Monday 21 October 2019

Editorial: 'Housing crisis overshadows economic feelgood factors'

Average rents have risen 8.3pc over the past year. Stock photo: Getty Images
Average rents have risen 8.3pc over the past year. Stock photo: Getty Images
Editorial

Editorial

There was good and bad news for the Government yesterday. So far it has collected €26.7bn in taxes, up more than €1.7bn on the same period last year.

Meanwhile, the Central Statistics Office reported that there are 30,500 fewer people out of work than at the same time last year.

But another arm of the State, the Residential Tenancies Board, showed a more worrying side of the booming economy with average rents rising 8.3pc over the same period.

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This is more than twice as fast as the modest pay hikes of around 3pc "enjoyed" by workers. Rising rents will add to the pressure on all employers - public and private - to increase pay levels even more.

Already the Public Services Committee of the Irish Congress of Trade Unions is gearing up to lodge big pay demands.

The Government's response to rising rents would have been unthinkable a few years back when the free marketeers in Fine Gael believed the market would solve all our housing problems.

It didn't and now the Government has extended rent controls to 19 new areas. These Rent Pressure Zones (RPZ) were first introduced two years ago.

The Government had little option but to extend them.

Otherwise it would be left with no choice but to allow local authorities increase the Housing Assistance Payment and the cycle of HAP payments regularly rising to catch up with big rent hikes would continue.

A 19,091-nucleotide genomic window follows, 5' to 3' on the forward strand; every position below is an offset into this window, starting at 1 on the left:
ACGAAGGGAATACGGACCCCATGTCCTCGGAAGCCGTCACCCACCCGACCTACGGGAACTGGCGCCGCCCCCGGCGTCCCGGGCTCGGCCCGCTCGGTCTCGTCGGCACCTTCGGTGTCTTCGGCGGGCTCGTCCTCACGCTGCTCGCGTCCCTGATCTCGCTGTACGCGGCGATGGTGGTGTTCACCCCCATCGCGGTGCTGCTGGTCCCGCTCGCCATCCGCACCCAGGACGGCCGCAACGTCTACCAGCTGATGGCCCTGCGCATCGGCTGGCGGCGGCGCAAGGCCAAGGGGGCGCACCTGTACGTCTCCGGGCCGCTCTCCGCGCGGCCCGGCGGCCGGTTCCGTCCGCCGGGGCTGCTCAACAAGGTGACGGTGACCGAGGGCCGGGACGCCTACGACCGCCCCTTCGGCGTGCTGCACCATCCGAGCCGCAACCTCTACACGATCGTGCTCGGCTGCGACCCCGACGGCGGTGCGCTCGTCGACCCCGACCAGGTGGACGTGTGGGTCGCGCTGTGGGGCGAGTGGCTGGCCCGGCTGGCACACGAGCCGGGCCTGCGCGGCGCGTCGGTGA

Once an area becomes an RPZ, rents cannot be increased by more than 4pc a year.

This applies to new and existing tenancies, unless an exemption is granted.

Under the Residential Tenancies Act 2019 it will now be a criminal offence for landlords to increase rents that contravene the law.

Berlin recently announced a rent freeze to combat spiralling rents there but Housing Minister Eoghan Murphy has ruled it out here.

It would, he said, also freeze the supply which is not helpful in terms of people who are looking for somewhere new to rent. He clearly does not want to drive more landlords out of the market or prevent others coming in.

Mr Murphy also announced that people renting out properties other than their principal private residences for short-term periods will have to get planning permission from their local authority.

The reasoning may be clear as increasing numbers of property owners in the cities are using agencies such as Airbnb or Home Away.

But now even people who are renting out holiday homes in rural areas will have to get planning permission.

The Government knows the housing crisis and rent hikes will feature large in the minds of the electorate in the next election, along with health issues and capital project overruns.

It will hope that voters instead look at the good news including the record numbers at work.

Irish Independent

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